Aging in Place: Prepare Your Home for the Golden Years

The ability to live independently is something we strive for whether we are six years old or 66 years old, so it is no surprise that many of today’s seniors are opting to make modifications to their homes that allow them to live there safely and comfortably well into their golden years. This trend, referred to as “aging in place,” is the fastest-growing segment of the remodeling industry, according to the National Association of Home Builders (NAHB). Just because today’s baby boomers are walking into their senior years does not mean they have to walk into an assisted living facility.
Aging-in-place home renovations can be as simple as adding a couple of grab bars to the shower for support, or as extensive as adding an elevator for easier access to the second floor. No matter what an individual’s unique needs are, aging-in-place technologies can help.
Christine Martin, a Certified Aging-in-Place Specialist (CAPS) and program director for ADA Specialties, says that when you choose to renovate your home rather than move to a facility, you’ll be able to live more comfortably in the lifestyle you are familiar with. ADA Specialties is a company that specializes in making home renovations for seniors and the disabled; CAPS certification is awarded by NAHB upon completion of courses examining the latest in aging-in-place technologies and solutions.
“It comes down to the fact that people want to live in the same location where they have always been living,” Martin says. “It’s about familiarity.”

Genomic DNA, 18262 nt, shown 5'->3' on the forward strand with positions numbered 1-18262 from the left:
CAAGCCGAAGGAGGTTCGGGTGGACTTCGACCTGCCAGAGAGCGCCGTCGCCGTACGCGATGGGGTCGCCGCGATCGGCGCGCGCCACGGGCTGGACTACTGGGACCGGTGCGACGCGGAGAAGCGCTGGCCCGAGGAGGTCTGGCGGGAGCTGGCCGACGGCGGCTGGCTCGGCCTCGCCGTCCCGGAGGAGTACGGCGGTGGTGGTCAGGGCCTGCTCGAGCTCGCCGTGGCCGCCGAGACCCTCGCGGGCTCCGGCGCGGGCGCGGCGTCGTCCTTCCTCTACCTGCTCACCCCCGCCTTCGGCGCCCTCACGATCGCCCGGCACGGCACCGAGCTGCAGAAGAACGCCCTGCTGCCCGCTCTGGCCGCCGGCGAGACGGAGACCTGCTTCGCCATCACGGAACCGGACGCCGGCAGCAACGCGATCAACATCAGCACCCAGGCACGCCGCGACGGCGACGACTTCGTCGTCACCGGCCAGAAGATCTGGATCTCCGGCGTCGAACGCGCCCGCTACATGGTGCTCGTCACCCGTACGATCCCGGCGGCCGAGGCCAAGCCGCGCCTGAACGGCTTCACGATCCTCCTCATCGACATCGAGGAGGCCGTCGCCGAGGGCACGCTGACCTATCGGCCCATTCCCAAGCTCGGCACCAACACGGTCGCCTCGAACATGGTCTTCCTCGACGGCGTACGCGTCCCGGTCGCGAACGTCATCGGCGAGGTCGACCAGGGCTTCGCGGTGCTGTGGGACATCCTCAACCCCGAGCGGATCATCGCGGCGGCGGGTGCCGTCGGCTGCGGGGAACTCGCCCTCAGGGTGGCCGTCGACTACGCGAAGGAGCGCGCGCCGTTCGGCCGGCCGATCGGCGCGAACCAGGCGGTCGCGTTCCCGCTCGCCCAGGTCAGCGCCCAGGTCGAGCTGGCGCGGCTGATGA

Room By Room
When considering aging-in-place renovations, there are a few key areas to pay attention to, according to Chuck White, president of Charles E. White Incorporated Construction, which specializes in senior lifestyle remodeling. For starters, access to the house is important. For many seniors, small outdoor steps leading to the front door can cause major problems. According to White, they should be the first thing to go. “Taking away the steps does not mean you have to replace them with a ramp,” says White. “You can do some grading and add a concrete sidewalk that actually ramps up to the front door, and by adding some flower boxes along the sidewalk, you can add some curb appeal to your home in the process.”
The next things to consider are interior doorways. While front doors are typically 36 inches wide and provide plenty of room for wheelchair clearance, interior doors, at 28 to 30 inches wide, do not. White says that by widening interior doorways, seniors in wheelchairs are able to move from room to room more comfortably.
“Even if a modification is as minor as simply adding a shelf by the front door to allow a person to set their belongings on and free their hands after they enter the house, it can still make a huge difference,” White says.
 
Safety Matters
When seniors find themselves in wheelchairs or are simply unable to get around as easily as they once could, the simple task of reaching a kitchen cabinet or turning on the sink can become an all-out struggle. Even worse, when seniors’ memories aren’t as sharp as they once were, something as easy as forgetting to turn off the stove could have disastrous consequences.